All participants in the investment process shall act responsibly as custodians of the public trust. The standard of prudence to be applied by the personnel of the Investment Division is the “prudent investor” rule, which states, “Investments shall be made with judgment and care, under circumstances then prevailing, which persons of prudence, discretion and intelligence exercise in the management of their own affairs, not for speculation, but for investment, considering the probable safety of their capital as well as the probable income to be derived.”

B. Ethics and Conflicts of Interest

Officers and employees involved in the investment process shall refrain from personal business activity that could conflict with the proper execution and management of the investment program, or that could impair their ability to make impartial decisions. Employees and investment officials shall disclose any material interests in financial institutions with which they conduct business. They shall further disclose any personal financial/investment positions that could be related to the performance of the investment portfolio. Employees and officers shall refrain from undertaking personal investment transactions with the same individual with which business is conducted on behalf of the University.

VI. Investment Transactions


A. Authorized Financial Dealers and Institutions

A list will be maintained of financial institutions authorized to provide investment transactions. In addition, a list also will be maintained of approved security broker/dealers selected by creditworthiness as determined by the investment officer and approved by the governing body. These may include “primary” dealers or regional dealers that qualify under Securities and Exchange Commission (SEC) Rule 15C3-1 (uniform net capital rule). All financial institutions and broker/dealers who desire to become qualified for investment transactions must supply the following as appropriate:

  • Audited financial statements.
  • Proof of National Association of Securities Dealers (NASD) certification.
  • Proof of state registration.
  • Completed broker/dealer questionnaire.
  • Certification of having read and understood and agreeing to comply with the University’s investment policy.

An annual review of the financial condition and registration of qualified financial institutions and broker/dealers will be conducted by the investment officer.

B. Internal Controls

The Executive Vice President and Chief Operating Officer is responsible for establishing and maintaining an internal control structure that will be reviewed annually with the University’s independent auditor. The internal control structure shall be designed to ensure that the assets of the University are protected from loss, theft or misuse and to provide reasonable assurance that these objectives are met. The concept of reasonable assurance recognizes that (1) the cost of control should not exceed the benefits likely to be derived and (2) the valuation of costs and benefits require estimates and judgements by management.

The internal controls shall address the following points:

  • Control of collusion.
  • Separation of transaction authority from accounting and record keeping.
  • Custodial safekeeping.
  • Avoidance of physical delivery securities.
  • Clear delegation of authority to subordinate staff members.
  • Written confirmation of transactions for investment and wire transfers.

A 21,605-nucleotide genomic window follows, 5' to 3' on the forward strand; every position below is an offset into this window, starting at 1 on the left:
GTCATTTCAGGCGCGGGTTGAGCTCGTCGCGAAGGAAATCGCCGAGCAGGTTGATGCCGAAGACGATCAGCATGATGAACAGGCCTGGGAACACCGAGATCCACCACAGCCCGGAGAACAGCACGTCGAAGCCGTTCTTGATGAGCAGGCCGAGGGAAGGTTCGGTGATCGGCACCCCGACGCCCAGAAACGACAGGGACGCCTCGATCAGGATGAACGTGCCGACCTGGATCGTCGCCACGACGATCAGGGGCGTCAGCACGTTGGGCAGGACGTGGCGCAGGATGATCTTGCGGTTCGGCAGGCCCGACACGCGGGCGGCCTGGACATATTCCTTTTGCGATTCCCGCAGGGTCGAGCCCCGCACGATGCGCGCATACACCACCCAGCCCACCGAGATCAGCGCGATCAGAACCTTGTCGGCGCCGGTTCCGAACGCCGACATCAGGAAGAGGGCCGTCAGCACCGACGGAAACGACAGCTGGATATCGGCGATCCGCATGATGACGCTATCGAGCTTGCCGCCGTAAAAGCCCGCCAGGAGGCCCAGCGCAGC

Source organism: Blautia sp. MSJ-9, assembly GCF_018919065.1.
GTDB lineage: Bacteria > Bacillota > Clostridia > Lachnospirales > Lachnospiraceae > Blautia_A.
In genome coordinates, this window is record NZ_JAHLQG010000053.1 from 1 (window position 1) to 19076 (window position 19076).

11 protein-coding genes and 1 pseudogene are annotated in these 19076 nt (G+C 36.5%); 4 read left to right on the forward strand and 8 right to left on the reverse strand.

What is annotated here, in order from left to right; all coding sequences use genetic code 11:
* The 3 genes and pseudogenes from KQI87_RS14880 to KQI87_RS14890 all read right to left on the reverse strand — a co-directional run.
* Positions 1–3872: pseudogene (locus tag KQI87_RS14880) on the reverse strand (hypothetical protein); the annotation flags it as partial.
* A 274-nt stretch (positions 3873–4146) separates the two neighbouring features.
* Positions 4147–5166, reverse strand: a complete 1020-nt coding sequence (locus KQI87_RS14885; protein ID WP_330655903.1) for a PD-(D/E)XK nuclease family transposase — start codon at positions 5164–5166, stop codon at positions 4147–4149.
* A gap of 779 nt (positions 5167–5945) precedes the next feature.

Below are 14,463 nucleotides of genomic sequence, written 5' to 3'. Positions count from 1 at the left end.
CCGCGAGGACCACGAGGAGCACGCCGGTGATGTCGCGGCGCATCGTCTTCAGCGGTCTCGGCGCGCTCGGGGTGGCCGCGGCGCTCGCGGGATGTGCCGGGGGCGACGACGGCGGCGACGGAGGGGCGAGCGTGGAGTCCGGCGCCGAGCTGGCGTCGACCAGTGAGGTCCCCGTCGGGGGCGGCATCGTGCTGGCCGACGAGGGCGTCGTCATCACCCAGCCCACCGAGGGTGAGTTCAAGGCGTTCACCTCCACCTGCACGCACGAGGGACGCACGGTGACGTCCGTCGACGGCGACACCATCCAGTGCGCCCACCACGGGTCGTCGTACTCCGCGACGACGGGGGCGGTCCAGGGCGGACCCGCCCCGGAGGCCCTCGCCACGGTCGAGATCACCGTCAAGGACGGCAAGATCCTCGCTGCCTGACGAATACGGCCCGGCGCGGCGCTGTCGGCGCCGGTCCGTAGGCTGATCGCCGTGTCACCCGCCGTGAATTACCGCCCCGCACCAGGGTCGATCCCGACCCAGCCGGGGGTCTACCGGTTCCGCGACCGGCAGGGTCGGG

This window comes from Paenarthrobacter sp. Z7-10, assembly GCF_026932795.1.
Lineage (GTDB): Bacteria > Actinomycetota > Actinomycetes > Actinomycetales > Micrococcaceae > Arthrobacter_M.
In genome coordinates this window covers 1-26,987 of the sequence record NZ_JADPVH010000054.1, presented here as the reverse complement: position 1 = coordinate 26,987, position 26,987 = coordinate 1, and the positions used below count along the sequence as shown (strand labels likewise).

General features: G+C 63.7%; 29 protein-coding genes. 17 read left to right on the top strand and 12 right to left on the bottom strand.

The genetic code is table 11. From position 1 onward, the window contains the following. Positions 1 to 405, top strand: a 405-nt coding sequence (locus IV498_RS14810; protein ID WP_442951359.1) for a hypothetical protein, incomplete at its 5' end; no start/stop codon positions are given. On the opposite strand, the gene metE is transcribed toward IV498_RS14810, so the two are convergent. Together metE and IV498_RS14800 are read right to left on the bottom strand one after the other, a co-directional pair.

• Development of a wire transfer agreement with the lead bank and third party custodian.

C. Delivery vs. Payment

All trades where applicable will be executed by delivery vs. payment (DVP) to ensure that securities are deposited in eligible financial institutions prior to the release of funds. All securities shall be perfected in the name for the account of the University of Central Missouri and shall be held by a third-party custodian as evidenced by safekeeping receipts.

D. Third-Party Safekeeping

Securities will be held by an independent third-party safekeeping institution selected by the University.  All securities will be evidenced by safekeeping receipts in the University’s name.  The safekeeping institution shall annually provide a copy of its most recent report on internal controls – Service Organization Control Reports (formerly 70, or SAS 70) prepared in accordance with the Statement on Standards for Attestation Engagements (SSAE) No., 16 (effective June 15, 2011).

E. Sales Prior to Maturity

Securities may only be sold prior to maturity for the following reasons:

  • To meet unexpected liquidity needs.
  • To reduce credit risk or minimize loss of principal.
  • As part of a security swap that would improve the quality, yield, or expected return of the portfolio.
  • To adjust or rebalance the portfolio to be in compliance with policy guidelines, to better match expected cash flows, to better match the target portfolio duration, or to better match a designated performance benchmark.

Securities sold prior to maturity specifically at the request of the University of Central Missouri to meet unexpected liquidity needs are to be reported to the Board Finance Committee by the Executive Vice President and Chief Operating Officer.

VII. Suitable and Authorized Investments

A. Investment types

 The following security types are authorized for the investment of funds by the University:

  1. United States Treasury Securities – U.S. Treasury and other government obligations that carry the full faith and credit of the United States for the payment of principal and interest. This includes investment in Treasury bills, notes, bonds, strips, and Treasury inflation protected securities (TIPS).